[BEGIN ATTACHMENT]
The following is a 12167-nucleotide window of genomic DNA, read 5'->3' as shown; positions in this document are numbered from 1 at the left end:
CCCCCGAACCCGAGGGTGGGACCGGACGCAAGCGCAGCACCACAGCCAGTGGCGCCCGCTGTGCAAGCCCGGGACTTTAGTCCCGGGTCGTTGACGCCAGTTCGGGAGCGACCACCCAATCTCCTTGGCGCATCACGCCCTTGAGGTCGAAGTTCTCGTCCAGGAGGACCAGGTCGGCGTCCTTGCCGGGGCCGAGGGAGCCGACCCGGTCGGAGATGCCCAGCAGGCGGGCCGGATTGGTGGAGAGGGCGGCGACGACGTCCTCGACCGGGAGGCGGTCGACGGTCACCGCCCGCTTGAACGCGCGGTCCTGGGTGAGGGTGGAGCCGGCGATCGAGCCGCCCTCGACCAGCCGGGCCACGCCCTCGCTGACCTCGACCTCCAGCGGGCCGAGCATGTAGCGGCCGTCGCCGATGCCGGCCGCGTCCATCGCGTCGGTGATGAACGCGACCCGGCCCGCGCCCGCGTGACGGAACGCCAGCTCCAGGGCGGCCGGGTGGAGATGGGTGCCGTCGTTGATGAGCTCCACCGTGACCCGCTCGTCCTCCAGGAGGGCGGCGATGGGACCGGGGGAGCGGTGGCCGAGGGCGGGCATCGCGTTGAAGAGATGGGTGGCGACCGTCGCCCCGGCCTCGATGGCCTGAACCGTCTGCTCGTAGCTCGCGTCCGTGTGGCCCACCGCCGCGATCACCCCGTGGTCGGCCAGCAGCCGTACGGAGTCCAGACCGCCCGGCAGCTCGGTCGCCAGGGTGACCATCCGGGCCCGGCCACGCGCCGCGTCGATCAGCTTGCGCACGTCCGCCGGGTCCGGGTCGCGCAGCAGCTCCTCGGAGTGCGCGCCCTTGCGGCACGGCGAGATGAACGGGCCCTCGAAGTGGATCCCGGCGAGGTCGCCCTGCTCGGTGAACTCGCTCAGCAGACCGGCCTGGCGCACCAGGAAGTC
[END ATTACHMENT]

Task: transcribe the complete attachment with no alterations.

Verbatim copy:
The following is a 12167-nucleotide window of genomic DNA, read 5'->3' as shown; positions in this document are numbered from 1 at the left end:
CCCCCGAACCCGAGGGTGGGACCGGACGCAAGCGCAGCACCACAGCCAGTGGCGCCCGCTGTGCAAGCCCGGGACTTTAGTCCCGGGTCGTTGACGCCAGTTCGGGAGCGACCACCCAATCTCCTTGGCGCATCACGCCCTTGAGGTCGAAGTTCTCGTCCAGGAGGACCAGGTCGGCGTCCTTGCCGGGGCCGAGGGAGCCGACCCGGTCGGAGATGCCCAGCAGGCGGGCCGGATTGGTGGAGAGGGCGGCGACGACGTCCTCGACCGGGAGGCGGTCGACGGTCACCGCCCGCTTGAACGCGCGGTCCTGGGTGAGGGTGGAGCCGGCGATCGAGCCGCCCTCGACCAGCCGGGCCACGCCCTCGCTGACCTCGACCTCCAGCGGGCCGAGCATGTAGCGGCCGTCGCCGATGCCGGCCGCGTCCATCGCGTCGGTGATGAACGCGACCCGGCCCGCGCCCGCGTGACGGAACGCCAGCTCCAGGGCGGCCGGGTGGAGATGGGTGCCGTCGTTGATGAGCTCCACCGTGACCCGCTCGTCCTCCAGGAGGGCGGCGATGGGACCGGGGGAGCGGTGGCCGAGGGCGGGCATCGCGTTGAAGAGATGGGTGGCGACCGTCGCCCCGGCCTCGATGGCCTGAACCGTCTGCTCGTAGCTCGCGTCCGTGTGGCCCACCGCCGCGATCACCCCGTGGTCGGCCAGCAGCCGTACGGAGTCCAGACCGCCCGGCAGCTCGGTCGCCAGGGTGACCATCCGGGCCCGGCCACGCGCCGCGTCGATCAGCTTGCGCACGTCCGCCGGGTCCGGGTCGCGCAGCAGCTCCTCGGAGTGCGCGCCCTTGCGGCACGGCGAGATGAACGGGCCCTCGAAGTGGATCCCGGCGAGGTCGCCCTGCTCGGTGAACTCGCTCAGCAGACCGGCCTGGCGCACCAGGAAGTC